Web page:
As for the rest, who knows? The Devs made DoD and Galakrond kind of a random grab-bag of themes and tech cards, the same might happen again.
The added strategic planning of this expansion would become apparent when deciding
(1) what classes synergize the best together (for example, one might pick Druid as the main class with Hunter as the second class, since both use Beasts and have Battlecries/Deathrattles/Spells to support that tribe);
(2) which classes have very good Battlecries/Deathrattles/Spells in a certain cost range, so you would know which Students of that cost to choose and how much they’d need to be Tutored.
Example A: Say you wanted to try for Luna’s Pocket Gallery while playing Warlock. You’d need to pick Mage as the second class, then include at least one of the high-mana cost spell-Discovering Students, and at least six of the Tutor cards in order to upgrade it enough to possibly Discover a Legendary spell.
Example B: Say you wanted to play the Beasts tribe, but using Priest, which doesn’t usually support it. Pick Hunter as second class , and many of Hunter’s core set and and common cards already have good Battlecries/Deathrattles/Spells that boost Beasts, so you might only need a few Students and Tutor cards to support your game plan.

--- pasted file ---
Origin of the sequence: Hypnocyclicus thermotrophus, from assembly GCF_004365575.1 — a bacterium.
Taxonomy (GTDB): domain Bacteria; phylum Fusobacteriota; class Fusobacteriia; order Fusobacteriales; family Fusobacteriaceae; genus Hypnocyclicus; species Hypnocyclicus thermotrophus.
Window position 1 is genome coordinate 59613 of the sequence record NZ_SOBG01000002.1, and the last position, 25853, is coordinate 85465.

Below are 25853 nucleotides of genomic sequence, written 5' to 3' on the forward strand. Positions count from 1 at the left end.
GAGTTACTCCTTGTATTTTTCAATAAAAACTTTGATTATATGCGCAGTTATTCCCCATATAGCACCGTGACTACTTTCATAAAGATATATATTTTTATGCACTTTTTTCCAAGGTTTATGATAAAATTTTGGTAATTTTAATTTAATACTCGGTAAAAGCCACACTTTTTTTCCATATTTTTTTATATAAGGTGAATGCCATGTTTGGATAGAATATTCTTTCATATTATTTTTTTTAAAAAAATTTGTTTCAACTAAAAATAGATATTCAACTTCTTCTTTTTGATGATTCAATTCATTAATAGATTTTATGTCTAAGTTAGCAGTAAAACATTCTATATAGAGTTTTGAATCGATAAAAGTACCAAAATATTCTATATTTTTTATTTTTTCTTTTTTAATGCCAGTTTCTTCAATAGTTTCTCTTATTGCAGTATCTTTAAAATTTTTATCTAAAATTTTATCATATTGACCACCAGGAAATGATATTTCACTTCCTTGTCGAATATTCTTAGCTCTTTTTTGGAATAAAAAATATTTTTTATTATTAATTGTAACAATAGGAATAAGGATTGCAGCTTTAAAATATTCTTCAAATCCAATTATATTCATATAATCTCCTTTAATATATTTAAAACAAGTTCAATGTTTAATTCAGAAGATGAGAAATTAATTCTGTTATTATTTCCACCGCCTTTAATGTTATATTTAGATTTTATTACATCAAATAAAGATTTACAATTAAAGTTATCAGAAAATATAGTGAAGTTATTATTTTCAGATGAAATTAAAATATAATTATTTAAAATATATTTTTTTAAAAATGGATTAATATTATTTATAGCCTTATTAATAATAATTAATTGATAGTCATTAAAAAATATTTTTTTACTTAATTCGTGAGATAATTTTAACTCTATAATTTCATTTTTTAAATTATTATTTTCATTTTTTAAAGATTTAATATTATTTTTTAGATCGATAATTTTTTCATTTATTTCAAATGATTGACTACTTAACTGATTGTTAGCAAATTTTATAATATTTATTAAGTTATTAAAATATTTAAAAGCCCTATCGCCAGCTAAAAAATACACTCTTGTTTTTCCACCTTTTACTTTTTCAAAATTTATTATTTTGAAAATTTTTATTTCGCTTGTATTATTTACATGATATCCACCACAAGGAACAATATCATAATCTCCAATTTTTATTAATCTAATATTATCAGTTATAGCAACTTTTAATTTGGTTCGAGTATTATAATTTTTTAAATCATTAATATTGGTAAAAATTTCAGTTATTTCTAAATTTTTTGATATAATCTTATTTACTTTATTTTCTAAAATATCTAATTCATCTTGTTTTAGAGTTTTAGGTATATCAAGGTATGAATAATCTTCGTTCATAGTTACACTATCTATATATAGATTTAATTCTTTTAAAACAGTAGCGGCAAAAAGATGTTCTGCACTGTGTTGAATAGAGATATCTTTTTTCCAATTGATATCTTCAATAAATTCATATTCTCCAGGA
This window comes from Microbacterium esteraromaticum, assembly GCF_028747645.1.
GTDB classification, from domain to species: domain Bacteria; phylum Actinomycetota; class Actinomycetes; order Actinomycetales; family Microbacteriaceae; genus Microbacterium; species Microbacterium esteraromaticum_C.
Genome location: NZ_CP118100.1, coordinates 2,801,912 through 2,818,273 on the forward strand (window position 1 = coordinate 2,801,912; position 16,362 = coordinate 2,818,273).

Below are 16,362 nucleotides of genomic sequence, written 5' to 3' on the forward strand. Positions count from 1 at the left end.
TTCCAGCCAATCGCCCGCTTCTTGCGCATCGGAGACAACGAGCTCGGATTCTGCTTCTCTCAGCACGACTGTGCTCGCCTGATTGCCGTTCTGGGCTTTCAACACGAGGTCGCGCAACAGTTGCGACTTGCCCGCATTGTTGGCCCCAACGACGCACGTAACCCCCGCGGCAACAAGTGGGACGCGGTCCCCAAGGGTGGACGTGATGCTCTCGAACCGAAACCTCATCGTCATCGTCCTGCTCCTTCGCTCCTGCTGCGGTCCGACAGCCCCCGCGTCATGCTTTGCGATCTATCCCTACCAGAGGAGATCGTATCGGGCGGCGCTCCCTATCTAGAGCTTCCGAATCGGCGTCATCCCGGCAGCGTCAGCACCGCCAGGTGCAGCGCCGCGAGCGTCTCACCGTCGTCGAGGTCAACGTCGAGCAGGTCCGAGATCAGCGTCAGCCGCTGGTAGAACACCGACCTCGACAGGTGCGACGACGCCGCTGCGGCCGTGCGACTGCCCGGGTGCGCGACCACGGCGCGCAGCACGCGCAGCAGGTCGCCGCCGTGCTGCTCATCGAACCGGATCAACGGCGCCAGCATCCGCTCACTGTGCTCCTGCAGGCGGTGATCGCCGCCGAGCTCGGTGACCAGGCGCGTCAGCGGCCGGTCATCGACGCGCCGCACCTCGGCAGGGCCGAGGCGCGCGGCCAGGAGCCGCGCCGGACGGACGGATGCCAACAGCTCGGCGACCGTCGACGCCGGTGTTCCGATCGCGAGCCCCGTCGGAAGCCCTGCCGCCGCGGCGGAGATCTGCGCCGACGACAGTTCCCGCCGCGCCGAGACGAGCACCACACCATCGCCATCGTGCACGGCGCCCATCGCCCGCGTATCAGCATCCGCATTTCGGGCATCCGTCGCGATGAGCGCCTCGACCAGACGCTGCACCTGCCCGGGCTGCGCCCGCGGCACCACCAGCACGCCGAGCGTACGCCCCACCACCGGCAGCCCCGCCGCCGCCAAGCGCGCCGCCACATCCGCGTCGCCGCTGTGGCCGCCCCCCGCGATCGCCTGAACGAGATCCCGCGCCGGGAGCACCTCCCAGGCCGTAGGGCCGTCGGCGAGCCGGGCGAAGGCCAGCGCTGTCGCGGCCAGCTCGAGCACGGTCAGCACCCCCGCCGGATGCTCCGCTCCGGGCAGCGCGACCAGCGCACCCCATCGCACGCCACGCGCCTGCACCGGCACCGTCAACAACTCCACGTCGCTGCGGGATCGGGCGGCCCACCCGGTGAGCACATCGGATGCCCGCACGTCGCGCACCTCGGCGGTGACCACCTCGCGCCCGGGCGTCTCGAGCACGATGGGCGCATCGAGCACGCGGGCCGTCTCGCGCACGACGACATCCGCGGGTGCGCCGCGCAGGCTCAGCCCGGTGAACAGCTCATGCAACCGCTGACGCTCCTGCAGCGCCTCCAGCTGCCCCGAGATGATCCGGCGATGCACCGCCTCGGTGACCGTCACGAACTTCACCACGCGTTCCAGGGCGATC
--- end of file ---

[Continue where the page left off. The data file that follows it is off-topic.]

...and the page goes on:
As many of you will point out, knowing the options of the Battlecries/Deathrattles/Spells of a certain Class in a certain cost-range will allow you to attempt to purposely narrow your options to get the choices you want using the Discover mechanic (“Hmmm, my second class is Priest, and I know that Convincing Infiltrator is a 5-cost rare Deathrattle Priest card, so I could Tutor twice, then play my mid-cost Deathrattle Students to try to Discover its Destroy an enemy minion Deathrattle”). In certain situations, this could become overpowered. But I would counter, at least this requires some strategic planning! Is it any worse than getting high-rolled by a Lackey-given spell? Or Zephrys, which requires only a simple deck archetype and a bit of planning (how much mana is left after playing him)? I would argue not. Furthermore, this set, with Tutoring and Students, would force players to learn more about how cards work together, cost advantages and disadvantages, etc. Which, now that I type it out…might actually make Blizzard LESS likely to add these features, to keep their game simple enough that “anyone can play it.” I would argue they should trust their player base to be smart enough to learn these features.
This all seems complicated, but I believe most of these mechanics are programmed into the game already, or could be added rather easily without completely rewriting it. I think the dual-class combinations would likely spawn many powerful dual-type strategies, but by allowing all classes to mix and match, the meta shouldn’t become too dominated by one or two dual-classes, because there would be enough strategic variety for everything to have counters.
Thank you for reading, and please let me know what you think.